What you need to know
- President Joe Biden has signed legislation prohibiting Chinese firms such as Huawei and ZTE from receiving new equipment licenses.
- The Secure Equipment Act received a unanimous approval from the Senate last month.
- Under the new law, the Federal Communications Commission will reject any application from those companies.
Huawei, ZTE, and three more Chinese technology firms have lost all hope of obtaining network equipment licenses from the Federal Communications Commission (FCC) after President Joe Biden signed the Secure Equipment Act into law.
The new legislation prohibits the FCC from accepting or reviewing applications for network equipment from companies that pose a national security risk. Its purpose is to ensure that network equipment from those companies is not used in the US telecommunications network.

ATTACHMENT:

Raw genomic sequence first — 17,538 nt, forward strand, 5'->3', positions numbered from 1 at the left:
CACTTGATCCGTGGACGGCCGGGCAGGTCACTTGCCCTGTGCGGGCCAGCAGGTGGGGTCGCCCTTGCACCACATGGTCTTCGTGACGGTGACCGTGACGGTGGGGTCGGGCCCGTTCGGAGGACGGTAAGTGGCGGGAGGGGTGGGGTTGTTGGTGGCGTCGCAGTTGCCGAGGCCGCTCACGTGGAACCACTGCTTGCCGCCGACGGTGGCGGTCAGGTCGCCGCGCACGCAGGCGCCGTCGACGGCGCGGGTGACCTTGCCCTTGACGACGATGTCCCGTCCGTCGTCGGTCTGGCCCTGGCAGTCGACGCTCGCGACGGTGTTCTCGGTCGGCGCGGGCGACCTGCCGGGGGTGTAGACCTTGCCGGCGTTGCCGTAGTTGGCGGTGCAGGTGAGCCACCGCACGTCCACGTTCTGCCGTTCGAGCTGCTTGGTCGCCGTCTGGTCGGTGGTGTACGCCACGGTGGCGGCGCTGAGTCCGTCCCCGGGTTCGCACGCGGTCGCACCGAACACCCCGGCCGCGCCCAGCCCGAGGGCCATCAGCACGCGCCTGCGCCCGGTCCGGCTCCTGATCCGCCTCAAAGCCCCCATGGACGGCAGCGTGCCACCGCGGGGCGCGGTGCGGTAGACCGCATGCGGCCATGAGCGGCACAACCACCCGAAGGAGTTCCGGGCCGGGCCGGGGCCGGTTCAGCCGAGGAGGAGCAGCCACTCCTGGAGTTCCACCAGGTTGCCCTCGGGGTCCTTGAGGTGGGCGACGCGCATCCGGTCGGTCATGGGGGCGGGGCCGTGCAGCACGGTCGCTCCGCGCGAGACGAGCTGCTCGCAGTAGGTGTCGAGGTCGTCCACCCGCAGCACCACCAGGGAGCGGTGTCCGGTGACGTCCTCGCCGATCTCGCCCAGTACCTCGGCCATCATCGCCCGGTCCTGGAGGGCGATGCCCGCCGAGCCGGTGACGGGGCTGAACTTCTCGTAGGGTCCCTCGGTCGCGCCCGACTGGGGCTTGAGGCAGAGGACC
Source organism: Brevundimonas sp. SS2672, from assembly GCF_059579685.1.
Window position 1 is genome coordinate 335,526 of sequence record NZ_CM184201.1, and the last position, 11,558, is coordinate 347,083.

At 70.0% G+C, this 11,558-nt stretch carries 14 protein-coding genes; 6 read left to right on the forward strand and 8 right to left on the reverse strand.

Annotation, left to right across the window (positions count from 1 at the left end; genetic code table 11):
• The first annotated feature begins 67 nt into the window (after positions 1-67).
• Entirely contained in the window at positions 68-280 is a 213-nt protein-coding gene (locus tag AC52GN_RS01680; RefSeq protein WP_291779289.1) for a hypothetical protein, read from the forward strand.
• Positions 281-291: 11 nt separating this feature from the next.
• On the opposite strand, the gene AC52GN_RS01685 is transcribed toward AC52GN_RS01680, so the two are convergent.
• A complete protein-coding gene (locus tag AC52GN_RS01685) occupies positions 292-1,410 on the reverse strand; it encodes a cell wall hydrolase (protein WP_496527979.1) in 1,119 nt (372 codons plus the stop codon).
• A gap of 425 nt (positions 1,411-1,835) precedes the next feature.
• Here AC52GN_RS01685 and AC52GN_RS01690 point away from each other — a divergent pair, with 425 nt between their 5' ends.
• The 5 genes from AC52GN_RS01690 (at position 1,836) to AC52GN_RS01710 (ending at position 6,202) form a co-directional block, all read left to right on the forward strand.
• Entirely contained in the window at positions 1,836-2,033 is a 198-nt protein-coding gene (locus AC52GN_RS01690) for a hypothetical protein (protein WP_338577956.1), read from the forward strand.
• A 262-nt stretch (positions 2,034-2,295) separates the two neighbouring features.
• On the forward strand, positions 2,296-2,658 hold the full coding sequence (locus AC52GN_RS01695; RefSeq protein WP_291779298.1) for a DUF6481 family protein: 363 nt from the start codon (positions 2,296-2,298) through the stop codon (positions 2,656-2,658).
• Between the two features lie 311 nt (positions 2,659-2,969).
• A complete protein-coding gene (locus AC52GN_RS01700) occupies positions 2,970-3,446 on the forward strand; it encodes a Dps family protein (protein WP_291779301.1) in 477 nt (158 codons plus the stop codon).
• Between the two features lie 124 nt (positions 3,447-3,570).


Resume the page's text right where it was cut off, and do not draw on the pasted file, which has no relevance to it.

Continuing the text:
Last year, the FCC designated Huawei and ZTE as national security threats, a sign of increased trade tensions between the United States and China. It did not, however, prohibit those companies from applying for FCC licenses as long as no federal funds were used.
The new law closes that loophole. According to Reuters, FCC commissioner Brendon Carr stated that the regulatory body has approved over 3,000 applications from Huawei since 2018. The Secure Equipment Act makes it illegal to use Huawei and ZTE equipment in the country's communications networks, which power many of the best Android phones.
Following the House's approval earlier in October, the law was unanimously approved by the U.S. Senate late last month. The ban also affects Hytera Communications Corp., Hangzhou Hikvision Digital Technology, and Dahua Technology.
Earlier this year, the FCC also launched a $1.6 billion program to assist telecom companies in replacing Huawei and ZTE equipment in their networks. The latest move by the U.S. government represents an intensified effort to remove Chinese technology from the country's telecommunications infrastructure.
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Jay Bonggolto always keeps a nose for news. He has been writing about consumer tech and apps for as long as he can remember, and he has used a variety of Android phones since falling in love with Jelly Bean. Send him a direct message via Twitter or LinkedIn.